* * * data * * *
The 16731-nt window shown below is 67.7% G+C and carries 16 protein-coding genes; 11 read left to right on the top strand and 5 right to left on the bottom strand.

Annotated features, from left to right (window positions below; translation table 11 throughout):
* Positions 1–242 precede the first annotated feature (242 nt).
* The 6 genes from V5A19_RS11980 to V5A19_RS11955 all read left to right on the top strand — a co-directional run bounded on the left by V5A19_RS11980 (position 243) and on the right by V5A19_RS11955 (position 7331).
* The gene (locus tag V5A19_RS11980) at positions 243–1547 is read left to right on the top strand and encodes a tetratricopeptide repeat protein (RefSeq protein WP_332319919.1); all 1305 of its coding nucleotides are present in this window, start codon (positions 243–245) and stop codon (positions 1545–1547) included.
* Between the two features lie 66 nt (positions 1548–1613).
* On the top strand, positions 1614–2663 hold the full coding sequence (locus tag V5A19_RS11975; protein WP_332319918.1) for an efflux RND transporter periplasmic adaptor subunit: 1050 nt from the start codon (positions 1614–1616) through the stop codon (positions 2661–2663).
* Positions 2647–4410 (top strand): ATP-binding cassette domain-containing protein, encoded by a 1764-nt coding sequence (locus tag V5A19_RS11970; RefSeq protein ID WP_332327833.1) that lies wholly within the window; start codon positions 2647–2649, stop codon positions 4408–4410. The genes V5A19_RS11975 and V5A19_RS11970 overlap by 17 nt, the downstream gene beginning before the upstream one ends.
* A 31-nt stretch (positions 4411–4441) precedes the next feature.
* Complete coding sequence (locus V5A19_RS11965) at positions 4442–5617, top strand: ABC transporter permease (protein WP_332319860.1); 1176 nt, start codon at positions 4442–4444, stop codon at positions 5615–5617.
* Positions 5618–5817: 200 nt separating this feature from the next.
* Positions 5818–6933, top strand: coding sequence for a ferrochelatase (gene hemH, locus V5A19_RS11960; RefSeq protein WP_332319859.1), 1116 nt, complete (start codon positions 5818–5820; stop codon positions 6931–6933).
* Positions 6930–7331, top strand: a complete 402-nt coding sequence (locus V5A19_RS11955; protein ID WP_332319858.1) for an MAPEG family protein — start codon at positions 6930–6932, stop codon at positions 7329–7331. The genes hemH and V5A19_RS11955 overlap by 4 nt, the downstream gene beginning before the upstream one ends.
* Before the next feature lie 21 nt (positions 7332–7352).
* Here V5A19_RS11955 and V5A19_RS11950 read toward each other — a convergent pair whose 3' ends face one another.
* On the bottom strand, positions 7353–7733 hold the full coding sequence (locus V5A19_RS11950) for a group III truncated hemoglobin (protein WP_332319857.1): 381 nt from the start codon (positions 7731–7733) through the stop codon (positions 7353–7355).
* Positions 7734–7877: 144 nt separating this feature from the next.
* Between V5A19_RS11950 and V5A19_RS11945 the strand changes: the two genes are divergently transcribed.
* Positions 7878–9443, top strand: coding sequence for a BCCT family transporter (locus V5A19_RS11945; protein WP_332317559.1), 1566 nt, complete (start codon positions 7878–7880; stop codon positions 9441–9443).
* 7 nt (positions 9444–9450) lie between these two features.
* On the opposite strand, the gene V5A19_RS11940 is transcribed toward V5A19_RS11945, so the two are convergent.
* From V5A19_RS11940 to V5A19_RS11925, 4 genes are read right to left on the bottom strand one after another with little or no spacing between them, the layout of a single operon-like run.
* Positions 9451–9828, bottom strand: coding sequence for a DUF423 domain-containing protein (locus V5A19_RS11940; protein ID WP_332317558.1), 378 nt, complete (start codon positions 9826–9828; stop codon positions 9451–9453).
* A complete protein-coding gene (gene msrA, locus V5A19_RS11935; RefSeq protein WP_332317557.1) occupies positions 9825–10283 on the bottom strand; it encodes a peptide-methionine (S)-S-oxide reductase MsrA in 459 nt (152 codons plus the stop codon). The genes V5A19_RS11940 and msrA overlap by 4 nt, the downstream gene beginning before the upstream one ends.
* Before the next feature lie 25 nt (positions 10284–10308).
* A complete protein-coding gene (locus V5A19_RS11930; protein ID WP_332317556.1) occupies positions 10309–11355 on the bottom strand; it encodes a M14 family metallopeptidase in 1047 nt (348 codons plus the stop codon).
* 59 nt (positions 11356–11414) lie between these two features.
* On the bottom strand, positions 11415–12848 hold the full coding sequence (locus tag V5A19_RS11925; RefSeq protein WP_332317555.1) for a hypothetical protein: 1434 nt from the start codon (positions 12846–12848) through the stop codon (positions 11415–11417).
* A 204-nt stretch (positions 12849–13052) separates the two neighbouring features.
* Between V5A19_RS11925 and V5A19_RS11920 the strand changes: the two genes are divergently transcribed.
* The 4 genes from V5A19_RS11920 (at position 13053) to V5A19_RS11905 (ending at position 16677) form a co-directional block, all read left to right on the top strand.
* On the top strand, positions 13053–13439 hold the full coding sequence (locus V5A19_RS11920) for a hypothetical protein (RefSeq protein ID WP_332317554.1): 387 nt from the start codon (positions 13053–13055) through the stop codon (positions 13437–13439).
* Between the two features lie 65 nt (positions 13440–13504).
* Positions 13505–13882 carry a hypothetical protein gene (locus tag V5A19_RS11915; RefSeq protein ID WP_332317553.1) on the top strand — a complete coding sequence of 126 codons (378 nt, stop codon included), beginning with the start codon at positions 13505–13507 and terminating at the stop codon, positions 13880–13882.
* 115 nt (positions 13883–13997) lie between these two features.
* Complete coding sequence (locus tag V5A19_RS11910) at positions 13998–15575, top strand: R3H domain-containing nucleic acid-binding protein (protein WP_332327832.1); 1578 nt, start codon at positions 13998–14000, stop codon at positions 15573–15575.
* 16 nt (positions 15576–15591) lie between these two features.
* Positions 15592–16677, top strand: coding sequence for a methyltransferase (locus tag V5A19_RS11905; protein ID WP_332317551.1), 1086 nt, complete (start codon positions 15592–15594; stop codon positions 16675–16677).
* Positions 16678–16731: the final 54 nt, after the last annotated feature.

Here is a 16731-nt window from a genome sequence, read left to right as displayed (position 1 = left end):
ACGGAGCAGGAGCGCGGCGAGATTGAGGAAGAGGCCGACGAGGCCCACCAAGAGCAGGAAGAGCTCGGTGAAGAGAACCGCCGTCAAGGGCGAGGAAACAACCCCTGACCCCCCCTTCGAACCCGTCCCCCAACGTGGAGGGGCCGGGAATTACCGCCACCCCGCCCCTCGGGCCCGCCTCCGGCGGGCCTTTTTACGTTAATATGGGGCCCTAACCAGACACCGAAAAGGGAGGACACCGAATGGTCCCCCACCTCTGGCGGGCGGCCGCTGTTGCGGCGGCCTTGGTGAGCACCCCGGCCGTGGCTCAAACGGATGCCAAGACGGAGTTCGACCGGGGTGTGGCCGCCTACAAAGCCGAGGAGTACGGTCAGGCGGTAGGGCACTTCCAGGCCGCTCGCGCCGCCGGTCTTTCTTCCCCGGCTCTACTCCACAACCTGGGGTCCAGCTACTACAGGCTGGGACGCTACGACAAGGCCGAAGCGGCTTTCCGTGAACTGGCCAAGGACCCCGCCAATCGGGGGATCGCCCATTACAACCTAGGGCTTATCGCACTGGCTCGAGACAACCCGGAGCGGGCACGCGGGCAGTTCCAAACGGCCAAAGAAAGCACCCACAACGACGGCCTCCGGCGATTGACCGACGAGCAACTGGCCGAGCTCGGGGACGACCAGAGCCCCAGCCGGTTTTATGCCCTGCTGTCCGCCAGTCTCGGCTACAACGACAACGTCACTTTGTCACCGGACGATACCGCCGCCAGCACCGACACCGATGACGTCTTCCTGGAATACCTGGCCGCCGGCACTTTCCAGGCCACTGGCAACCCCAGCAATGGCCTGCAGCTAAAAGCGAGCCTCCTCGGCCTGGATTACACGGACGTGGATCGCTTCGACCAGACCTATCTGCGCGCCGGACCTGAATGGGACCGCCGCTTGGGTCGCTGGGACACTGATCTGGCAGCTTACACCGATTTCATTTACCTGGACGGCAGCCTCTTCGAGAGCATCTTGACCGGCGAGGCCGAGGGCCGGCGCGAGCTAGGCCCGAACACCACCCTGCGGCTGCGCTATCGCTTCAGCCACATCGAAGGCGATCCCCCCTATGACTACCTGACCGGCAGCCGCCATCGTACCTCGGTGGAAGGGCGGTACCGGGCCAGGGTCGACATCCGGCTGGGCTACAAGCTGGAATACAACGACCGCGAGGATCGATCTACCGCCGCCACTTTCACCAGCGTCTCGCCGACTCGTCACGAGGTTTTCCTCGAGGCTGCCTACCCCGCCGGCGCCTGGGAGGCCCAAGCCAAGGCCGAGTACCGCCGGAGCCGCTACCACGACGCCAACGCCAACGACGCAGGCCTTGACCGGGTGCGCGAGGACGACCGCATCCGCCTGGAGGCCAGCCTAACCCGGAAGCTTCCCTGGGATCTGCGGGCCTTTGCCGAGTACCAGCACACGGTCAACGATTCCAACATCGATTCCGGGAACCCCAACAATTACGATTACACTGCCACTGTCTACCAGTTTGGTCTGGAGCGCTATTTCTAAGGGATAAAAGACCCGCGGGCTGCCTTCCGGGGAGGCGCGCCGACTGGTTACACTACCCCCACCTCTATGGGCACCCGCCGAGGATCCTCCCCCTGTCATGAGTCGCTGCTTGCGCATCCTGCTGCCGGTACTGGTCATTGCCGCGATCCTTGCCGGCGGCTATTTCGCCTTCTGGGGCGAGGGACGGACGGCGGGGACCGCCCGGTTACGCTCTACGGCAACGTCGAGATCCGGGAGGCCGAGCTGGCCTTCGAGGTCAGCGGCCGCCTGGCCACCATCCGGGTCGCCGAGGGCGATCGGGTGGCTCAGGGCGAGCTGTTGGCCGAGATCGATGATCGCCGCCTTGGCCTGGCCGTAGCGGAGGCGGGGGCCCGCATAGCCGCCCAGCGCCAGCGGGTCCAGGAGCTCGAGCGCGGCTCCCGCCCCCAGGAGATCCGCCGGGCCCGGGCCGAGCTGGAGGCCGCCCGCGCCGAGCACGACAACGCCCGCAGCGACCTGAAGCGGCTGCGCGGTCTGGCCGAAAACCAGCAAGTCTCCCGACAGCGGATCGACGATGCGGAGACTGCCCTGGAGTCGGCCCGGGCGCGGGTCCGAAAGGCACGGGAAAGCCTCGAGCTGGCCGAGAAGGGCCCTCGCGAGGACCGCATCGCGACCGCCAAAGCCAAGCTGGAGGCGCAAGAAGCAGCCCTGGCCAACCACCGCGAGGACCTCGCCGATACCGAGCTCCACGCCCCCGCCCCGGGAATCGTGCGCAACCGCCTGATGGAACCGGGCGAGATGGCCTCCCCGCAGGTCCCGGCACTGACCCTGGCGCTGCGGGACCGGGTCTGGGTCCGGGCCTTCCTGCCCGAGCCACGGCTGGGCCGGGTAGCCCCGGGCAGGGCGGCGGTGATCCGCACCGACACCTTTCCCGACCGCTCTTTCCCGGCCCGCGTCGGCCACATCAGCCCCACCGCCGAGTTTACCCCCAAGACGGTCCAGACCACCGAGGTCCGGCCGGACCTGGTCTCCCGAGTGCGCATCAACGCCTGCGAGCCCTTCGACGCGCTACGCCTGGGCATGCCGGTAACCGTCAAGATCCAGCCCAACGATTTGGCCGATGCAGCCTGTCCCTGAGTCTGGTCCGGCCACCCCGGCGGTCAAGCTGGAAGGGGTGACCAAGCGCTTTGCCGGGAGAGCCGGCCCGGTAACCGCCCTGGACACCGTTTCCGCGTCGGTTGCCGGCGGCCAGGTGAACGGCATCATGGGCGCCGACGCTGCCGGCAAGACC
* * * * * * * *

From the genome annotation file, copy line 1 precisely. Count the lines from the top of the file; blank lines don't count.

The 16731-nt window shown below is 67.7% G+C and carries 16 protein-coding genes; 11 read left to right on the top strand and 5 right to left on the bottom strand.